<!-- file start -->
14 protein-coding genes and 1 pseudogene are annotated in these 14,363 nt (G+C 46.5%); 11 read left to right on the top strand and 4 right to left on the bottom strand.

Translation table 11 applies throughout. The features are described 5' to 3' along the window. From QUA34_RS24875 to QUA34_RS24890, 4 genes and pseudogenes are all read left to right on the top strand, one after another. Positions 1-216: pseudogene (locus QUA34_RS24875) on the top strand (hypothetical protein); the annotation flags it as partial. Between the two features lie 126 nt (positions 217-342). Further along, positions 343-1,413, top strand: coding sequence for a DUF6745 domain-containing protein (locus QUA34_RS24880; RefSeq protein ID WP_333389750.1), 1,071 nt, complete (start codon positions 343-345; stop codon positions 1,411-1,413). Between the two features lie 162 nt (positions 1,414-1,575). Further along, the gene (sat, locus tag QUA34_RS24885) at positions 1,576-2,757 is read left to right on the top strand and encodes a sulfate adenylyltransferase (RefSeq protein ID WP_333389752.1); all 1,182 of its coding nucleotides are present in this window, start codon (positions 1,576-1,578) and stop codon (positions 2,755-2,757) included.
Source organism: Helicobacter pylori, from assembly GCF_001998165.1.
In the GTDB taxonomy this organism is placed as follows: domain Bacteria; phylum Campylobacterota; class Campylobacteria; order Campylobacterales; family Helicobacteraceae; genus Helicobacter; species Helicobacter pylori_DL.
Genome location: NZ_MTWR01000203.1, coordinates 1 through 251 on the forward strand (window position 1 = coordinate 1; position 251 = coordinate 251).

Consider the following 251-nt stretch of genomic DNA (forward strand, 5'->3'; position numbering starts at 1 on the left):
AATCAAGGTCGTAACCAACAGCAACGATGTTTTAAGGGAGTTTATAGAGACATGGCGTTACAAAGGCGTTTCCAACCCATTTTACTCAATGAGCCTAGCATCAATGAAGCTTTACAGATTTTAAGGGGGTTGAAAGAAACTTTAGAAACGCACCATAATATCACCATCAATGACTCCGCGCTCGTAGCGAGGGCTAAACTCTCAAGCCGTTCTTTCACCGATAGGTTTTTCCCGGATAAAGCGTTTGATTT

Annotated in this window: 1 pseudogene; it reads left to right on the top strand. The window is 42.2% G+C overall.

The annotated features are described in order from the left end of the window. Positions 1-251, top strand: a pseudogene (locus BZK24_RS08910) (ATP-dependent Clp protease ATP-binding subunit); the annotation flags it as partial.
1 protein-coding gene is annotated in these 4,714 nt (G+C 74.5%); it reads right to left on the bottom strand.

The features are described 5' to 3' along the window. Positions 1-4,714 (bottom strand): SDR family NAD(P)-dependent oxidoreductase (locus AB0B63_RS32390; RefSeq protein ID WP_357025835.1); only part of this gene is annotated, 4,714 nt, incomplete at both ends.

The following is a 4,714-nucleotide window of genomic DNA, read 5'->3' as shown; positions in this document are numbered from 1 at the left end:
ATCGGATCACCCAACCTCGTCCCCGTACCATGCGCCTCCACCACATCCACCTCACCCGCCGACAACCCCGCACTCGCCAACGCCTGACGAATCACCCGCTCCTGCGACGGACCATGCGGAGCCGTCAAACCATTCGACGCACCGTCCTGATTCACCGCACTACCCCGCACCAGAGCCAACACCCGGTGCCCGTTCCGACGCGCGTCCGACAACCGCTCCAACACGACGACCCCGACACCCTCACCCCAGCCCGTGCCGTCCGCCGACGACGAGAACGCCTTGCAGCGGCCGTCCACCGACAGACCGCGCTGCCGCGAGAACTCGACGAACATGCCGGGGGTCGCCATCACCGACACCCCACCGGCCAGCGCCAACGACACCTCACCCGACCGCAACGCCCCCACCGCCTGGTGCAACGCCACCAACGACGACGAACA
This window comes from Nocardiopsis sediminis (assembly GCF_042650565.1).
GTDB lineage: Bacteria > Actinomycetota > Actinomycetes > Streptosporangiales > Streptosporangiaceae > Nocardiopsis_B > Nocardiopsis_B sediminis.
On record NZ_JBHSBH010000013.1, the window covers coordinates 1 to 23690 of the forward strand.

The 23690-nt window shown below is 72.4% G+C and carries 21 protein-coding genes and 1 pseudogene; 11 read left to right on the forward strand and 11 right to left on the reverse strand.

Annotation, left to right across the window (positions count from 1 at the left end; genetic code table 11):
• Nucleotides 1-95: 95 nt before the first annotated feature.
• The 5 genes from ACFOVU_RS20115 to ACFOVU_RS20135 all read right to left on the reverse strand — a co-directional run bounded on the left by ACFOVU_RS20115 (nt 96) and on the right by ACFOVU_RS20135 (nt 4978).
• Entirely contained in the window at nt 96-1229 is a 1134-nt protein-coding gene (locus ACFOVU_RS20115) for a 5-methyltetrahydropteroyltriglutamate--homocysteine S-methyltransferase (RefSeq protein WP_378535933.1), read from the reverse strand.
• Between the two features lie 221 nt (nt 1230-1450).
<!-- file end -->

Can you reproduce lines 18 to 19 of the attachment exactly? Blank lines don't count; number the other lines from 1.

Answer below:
Annotation, left to right across the window (positions count from 1 at the left end; genetic code table 11):
• Nucleotides 1-95: 95 nt before the first annotated feature.